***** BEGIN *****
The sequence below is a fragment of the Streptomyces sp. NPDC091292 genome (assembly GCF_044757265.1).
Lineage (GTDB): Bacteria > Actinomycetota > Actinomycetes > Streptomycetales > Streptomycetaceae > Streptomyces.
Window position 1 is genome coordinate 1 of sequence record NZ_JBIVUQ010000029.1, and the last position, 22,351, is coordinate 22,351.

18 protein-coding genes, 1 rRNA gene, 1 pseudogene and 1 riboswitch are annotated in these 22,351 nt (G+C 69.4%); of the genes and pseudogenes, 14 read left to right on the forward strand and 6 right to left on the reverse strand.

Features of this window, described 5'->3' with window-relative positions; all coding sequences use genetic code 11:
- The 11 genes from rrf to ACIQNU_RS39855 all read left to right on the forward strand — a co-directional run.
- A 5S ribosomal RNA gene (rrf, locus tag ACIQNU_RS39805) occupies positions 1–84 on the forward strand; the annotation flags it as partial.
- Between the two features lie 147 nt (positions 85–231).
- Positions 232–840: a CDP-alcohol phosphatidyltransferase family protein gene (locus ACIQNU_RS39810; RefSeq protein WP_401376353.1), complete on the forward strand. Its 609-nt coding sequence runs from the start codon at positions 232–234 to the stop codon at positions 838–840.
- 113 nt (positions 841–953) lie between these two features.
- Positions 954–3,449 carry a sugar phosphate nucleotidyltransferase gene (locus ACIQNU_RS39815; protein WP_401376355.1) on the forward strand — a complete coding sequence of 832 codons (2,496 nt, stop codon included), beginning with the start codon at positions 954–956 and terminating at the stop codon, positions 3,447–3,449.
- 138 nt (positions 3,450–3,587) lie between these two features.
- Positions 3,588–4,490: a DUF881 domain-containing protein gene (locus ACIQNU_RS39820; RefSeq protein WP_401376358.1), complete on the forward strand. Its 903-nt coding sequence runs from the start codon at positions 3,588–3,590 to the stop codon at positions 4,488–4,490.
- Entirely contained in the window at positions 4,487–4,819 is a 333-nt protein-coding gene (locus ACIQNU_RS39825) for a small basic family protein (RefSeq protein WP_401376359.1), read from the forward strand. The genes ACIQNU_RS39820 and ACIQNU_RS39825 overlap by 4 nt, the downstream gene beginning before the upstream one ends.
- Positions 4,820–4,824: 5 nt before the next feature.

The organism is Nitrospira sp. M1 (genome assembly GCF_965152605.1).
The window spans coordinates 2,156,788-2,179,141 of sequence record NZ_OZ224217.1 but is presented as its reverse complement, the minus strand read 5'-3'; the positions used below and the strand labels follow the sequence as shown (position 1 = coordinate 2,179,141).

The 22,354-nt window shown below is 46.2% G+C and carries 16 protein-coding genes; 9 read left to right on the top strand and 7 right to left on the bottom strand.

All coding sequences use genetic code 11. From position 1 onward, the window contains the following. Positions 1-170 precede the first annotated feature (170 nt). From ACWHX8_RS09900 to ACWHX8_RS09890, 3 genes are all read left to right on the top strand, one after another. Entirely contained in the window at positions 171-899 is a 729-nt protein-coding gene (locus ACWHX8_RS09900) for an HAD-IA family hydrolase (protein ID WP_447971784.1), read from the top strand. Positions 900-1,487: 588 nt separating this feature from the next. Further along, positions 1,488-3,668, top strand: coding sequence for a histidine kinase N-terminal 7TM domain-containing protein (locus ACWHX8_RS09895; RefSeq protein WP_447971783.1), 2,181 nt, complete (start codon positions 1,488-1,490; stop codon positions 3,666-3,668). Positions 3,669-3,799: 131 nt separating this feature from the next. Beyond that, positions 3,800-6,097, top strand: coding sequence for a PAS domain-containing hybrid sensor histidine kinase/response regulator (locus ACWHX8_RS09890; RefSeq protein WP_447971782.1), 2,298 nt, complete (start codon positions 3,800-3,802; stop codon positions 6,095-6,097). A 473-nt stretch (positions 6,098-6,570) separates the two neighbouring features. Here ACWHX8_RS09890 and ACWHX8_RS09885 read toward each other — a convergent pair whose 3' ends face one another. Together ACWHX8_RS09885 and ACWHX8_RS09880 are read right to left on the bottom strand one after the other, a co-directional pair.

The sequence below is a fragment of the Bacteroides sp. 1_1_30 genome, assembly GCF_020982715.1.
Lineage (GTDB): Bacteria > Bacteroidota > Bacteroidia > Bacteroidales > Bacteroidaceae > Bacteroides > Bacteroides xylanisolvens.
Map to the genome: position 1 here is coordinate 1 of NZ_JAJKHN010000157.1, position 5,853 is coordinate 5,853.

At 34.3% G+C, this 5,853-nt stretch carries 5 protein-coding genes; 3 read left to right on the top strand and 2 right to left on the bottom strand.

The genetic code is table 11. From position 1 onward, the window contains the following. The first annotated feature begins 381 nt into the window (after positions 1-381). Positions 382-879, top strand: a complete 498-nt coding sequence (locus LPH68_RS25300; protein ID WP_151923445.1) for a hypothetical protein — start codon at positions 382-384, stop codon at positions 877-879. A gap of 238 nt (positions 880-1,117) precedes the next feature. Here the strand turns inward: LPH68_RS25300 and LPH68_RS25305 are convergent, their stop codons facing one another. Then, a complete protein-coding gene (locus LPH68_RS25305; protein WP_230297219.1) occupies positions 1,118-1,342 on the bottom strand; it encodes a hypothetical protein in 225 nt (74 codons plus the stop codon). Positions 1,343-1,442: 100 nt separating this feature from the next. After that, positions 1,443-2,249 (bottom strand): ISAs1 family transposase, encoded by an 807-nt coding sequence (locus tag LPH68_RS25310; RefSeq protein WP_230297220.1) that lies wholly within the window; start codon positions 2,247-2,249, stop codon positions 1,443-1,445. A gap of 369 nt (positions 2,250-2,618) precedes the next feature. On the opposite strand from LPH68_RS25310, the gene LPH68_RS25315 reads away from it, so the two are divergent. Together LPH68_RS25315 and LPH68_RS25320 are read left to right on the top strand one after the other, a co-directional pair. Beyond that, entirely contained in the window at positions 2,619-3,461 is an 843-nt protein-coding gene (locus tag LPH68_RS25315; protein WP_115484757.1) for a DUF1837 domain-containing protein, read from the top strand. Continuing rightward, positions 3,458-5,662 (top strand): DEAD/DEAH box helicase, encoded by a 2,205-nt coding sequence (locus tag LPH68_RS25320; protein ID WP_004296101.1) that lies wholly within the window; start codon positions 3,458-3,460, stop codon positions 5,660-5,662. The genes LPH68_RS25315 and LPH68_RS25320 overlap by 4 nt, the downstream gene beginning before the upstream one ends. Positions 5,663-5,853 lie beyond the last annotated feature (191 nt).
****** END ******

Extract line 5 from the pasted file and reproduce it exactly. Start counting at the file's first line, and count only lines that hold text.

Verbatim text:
Features of this window, described 5'->3' with window-relative positions; all coding sequences use genetic code 11: